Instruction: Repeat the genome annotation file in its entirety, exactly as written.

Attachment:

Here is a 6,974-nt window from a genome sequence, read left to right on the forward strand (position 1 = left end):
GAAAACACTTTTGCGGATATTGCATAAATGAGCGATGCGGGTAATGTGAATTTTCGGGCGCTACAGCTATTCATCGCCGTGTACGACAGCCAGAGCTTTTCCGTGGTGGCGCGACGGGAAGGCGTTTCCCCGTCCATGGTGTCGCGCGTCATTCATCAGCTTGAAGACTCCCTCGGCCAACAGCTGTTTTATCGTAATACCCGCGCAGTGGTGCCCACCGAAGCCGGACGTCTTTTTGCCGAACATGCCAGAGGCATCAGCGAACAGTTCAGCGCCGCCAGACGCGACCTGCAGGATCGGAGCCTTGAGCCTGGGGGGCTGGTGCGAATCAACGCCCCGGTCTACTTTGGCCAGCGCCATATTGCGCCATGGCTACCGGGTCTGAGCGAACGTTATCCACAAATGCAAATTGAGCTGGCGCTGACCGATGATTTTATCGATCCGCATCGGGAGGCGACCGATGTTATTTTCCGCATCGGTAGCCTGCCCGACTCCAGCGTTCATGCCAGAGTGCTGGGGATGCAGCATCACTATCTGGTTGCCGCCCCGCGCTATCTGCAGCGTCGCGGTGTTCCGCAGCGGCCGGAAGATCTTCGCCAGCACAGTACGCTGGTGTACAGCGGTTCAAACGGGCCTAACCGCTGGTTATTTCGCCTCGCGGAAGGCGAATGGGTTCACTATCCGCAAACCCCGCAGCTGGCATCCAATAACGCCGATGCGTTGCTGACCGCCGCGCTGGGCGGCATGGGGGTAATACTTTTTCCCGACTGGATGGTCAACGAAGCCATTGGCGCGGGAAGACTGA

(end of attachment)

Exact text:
Here is a 6,974-nt window from a genome sequence, read left to right on the forward strand (position 1 = left end):
GAAAACACTTTTGCGGATATTGCATAAATGAGCGATGCGGGTAATGTGAATTTTCGGGCGCTACAGCTATTCATCGCCGTGTACGACAGCCAGAGCTTTTCCGTGGTGGCGCGACGGGAAGGCGTTTCCCCGTCCATGGTGTCGCGCGTCATTCATCAGCTTGAAGACTCCCTCGGCCAACAGCTGTTTTATCGTAATACCCGCGCAGTGGTGCCCACCGAAGCCGGACGTCTTTTTGCCGAACATGCCAGAGGCATCAGCGAACAGTTCAGCGCCGCCAGACGCGACCTGCAGGATCGGAGCCTTGAGCCTGGGGGGCTGGTGCGAATCAACGCCCCGGTCTACTTTGGCCAGCGCCATATTGCGCCATGGCTACCGGGTCTGAGCGAACGTTATCCACAAATGCAAATTGAGCTGGCGCTGACCGATGATTTTATCGATCCGCATCGGGAGGCGACCGATGTTATTTTCCGCATCGGTAGCCTGCCCGACTCCAGCGTTCATGCCAGAGTGCTGGGGATGCAGCATCACTATCTGGTTGCCGCCCCGCGCTATCTGCAGCGTCGCGGTGTTCCGCAGCGGCCGGAAGATCTTCGCCAGCACAGTACGCTGGTGTACAGCGGTTCAAACGGGCCTAACCGCTGGTTATTTCGCCTCGCGGAAGGCGAATGGGTTCACTATCCGCAAACCCCGCAGCTGGCATCCAATAACGCCGATGCGTTGCTGACCGCCGCGCTGGGCGGCATGGGGGTAATACTTTTTCCCGACTGGATGGTCAACGAAGCCATTGGCGCGGGAAGACTGA